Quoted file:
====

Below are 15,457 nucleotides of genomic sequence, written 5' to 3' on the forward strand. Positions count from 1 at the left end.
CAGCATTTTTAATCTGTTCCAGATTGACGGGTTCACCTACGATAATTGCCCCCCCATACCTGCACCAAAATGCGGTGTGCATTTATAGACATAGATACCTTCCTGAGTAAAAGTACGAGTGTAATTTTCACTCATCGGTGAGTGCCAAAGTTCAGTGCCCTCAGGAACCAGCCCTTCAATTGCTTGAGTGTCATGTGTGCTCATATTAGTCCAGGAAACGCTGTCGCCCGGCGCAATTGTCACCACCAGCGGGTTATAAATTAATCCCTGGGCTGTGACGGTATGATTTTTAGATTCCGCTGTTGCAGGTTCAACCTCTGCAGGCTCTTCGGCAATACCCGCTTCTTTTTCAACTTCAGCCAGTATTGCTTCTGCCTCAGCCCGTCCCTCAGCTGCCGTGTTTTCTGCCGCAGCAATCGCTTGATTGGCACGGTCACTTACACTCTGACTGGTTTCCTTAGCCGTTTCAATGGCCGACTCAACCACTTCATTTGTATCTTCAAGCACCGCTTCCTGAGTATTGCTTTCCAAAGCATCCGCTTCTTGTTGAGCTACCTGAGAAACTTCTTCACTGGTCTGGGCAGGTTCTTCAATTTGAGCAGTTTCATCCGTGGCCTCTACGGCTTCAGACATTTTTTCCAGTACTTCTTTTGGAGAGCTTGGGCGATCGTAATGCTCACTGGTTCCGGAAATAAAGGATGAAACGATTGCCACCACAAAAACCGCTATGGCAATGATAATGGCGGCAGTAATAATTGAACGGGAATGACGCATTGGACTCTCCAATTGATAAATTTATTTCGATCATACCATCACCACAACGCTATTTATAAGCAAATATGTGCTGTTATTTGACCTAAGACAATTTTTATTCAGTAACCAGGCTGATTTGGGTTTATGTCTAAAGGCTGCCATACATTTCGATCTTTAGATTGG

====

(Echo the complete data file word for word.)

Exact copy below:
Below are 15,457 nucleotides of genomic sequence, written 5' to 3' on the forward strand. Positions count from 1 at the left end.
CAGCATTTTTAATCTGTTCCAGATTGACGGGTTCACCTACGATAATTGCCCCCCCATACCTGCACCAAAATGCGGTGTGCATTTATAGACATAGATACCTTCCTGAGTAAAAGTACGAGTGTAATTTTCACTCATCGGTGAGTGCCAAAGTTCAGTGCCCTCAGGAACCAGCCCTTCAATTGCTTGAGTGTCATGTGTGCTCATATTAGTCCAGGAAACGCTGTCGCCCGGCGCAATTGTCACCACCAGCGGGTTATAAATTAATCCCTGGGCTGTGACGGTATGATTTTTAGATTCCGCTGTTGCAGGTTCAACCTCTGCAGGCTCTTCGGCAATACCCGCTTCTTTTTCAACTTCAGCCAGTATTGCTTCTGCCTCAGCCCGTCCCTCAGCTGCCGTGTTTTCTGCCGCAGCAATCGCTTGATTGGCACGGTCACTTACACTCTGACTGGTTTCCTTAGCCGTTTCAATGGCCGACTCAACCACTTCATTTGTATCTTCAAGCACCGCTTCCTGAGTATTGCTTTCCAAAGCATCCGCTTCTTGTTGAGCTACCTGAGAAACTTCTTCACTGGTCTGGGCAGGTTCTTCAATTTGAGCAGTTTCATCCGTGGCCTCTACGGCTTCAGACATTTTTTCCAGTACTTCTTTTGGAGAGCTTGGGCGATCGTAATGCTCACTGGTTCCGGAAATAAAGGATGAAACGATTGCCACCACAAAAACCGCTATGGCAATGATAATGGCGGCAGTAATAATTGAACGGGAATGACGCATTGGACTCTCCAATTGATAAATTTATTTCGATCATACCATCACCACAACGCTATTTATAAGCAAATATGTGCTGTTATTTGACCTAAGACAATTTTTATTCAGTAACCAGGCTGATTTGGGTTTATGTCTAAAGGCTGCCATACATTTCGATCTTTAGATTGG